[SciPy-User] Curve fitting questions

Gökhan Sever gokhansever@gmail....
Wed Oct 20 13:13:41 CDT 2010


On Tue, Oct 19, 2010 at 9:00 PM,  <josef.pktd@gmail.com> wrote:
>>>> ccn_ss1 = [0.27, 0.34, 0.57]
>>>> ccn_conc1 = np.array([383.51237409766452, 424.82669523141652, 511.48197391304342])
>
>>>> def my_ck(x, a, b):
>   return a*x**b
>
>>>> tfit1, pcov1 = curve_fit(my_ck, ccn_ss1, ccn_conc1)
>>>> tfit1
> array([  6.33851519e+02,   3.78527717e-01])
>
>
>>>> stats.linregress(np.log(ccn_ss1), np.log(ccn_conc1))
> (0.38096158507713485, 6.4541006630438478, 0.99864456413652103,
> 0.033150010788760682, 0.019855348412039904)
>>>> np.exp(6.4541006630438478)
> 635.30211858377766
>>>> stats.linregress(np.log(ccn_ss1[:-1]), np.log(ccn_conc1[:-1]))
> (0.44381311635631338, 6.5304711876039025, 1.0, nan, nan)
>>>> np.exp(6.5304711876039025)
> 685.72123873003966
>>>> stats.linregress(np.log(ccn_ss1[:-2]), np.log(ccn_conc1[:-2]))
> (nan, nan, 0.0, nan, nan)

Now that it makes much more sense when you demonstrate your words with
code :) I have never approach this question with linregress approach.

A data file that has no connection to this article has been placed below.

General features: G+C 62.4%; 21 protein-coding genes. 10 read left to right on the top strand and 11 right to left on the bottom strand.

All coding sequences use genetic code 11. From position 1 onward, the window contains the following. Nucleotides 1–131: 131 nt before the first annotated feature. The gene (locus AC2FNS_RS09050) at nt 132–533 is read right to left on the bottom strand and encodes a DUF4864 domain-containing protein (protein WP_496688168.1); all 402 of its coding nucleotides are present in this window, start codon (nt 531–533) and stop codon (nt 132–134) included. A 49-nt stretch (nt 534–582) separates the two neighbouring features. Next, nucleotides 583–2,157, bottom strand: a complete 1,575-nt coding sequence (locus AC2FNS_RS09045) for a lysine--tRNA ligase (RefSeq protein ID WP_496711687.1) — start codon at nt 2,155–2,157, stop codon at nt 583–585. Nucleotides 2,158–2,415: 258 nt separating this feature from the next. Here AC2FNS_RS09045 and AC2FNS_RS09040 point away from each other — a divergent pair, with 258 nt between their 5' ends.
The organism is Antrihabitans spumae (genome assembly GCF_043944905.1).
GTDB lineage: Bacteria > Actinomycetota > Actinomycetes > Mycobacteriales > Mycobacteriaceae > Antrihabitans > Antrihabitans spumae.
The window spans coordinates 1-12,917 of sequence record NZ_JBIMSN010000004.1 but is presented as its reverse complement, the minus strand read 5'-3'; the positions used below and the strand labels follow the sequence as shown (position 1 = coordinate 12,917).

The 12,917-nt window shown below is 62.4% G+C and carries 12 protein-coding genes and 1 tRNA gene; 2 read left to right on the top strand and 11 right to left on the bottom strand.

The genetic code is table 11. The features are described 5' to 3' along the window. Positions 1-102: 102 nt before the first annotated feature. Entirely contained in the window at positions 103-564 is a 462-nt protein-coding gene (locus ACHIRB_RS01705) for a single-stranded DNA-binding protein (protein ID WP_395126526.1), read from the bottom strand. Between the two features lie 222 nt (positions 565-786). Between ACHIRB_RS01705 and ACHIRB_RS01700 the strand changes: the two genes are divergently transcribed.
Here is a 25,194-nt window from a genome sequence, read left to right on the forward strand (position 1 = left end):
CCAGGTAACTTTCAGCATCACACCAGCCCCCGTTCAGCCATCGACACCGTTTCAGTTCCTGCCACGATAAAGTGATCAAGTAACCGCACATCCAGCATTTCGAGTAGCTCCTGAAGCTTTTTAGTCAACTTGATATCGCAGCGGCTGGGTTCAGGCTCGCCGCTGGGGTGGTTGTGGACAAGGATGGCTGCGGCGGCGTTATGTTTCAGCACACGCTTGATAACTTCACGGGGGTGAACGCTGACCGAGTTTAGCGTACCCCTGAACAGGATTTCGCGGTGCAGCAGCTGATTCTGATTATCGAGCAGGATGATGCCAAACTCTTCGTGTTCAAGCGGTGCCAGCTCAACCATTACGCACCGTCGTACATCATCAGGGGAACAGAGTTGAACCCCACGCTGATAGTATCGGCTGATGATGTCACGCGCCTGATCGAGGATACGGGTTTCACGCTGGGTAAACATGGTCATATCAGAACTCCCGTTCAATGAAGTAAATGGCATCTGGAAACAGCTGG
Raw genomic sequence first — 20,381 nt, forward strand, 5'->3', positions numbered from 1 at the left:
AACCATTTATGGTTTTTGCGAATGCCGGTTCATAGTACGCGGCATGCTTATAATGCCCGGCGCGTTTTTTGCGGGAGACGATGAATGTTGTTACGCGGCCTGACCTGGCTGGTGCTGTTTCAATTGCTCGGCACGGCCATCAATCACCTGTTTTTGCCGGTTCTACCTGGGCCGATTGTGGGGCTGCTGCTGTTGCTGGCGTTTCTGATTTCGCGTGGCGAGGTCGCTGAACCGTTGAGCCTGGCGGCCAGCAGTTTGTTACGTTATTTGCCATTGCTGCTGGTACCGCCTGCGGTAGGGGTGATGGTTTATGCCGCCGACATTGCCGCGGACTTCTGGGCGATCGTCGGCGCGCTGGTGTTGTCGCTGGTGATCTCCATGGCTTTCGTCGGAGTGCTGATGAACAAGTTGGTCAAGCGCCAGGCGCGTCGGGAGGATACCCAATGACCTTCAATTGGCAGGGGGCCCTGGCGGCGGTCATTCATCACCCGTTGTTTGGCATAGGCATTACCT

Thanks for the demo.

I guess there is no way to make such regression using only one
data-pair. In my case I have proxy approaches that require to make
further assumptions using data from different sections of my analysis.

>
> strangely leastsq/curve_fit has a better fit than linregress for exact
> solution (2 observations)
>
>>>> tfit1, pcov1 = curve_fit(my_ck, ccn_ss1[:-1], ccn_conc1[:-1], p0=(1,1))
>>>> my_ck(ccn_ss1[:-1], *tfit1)
> array([ 383.5123741 ,  424.82669523])
>>>> my_ck(ccn_ss1[:-1], *tfit1) - ccn_conc1[:-1]
> array([ 0.,  0.])
>>>> my_ck(np.asarray(ccn_ss1[:-1]), np.exp(6.5304711876039025), 0.44381311635631338) - ccn_conc1[:-1]
> array([  1.70530257e-13,   3.41060513e-13])
>

The error is very negligible. So far I have good results from
curve_fit and leastsq functions. I use linregress for mostly obtaining
linear fit parameters and r^2 values.


> If you have reasonably good information about the function or the
> range of starting values, then this always works better and faster for
> non-linear optimization. An interesting alternative that James was
> using for distribution estimation, is to use a global optimizer
> (differential evolution) in combination with a non-linear optimizer.
> You could also just draw several random starting values. Since your
> optimization problem is very small, it would still be fast.

Could you give an example for this approach?

Thanks.

-- 
Gökhan


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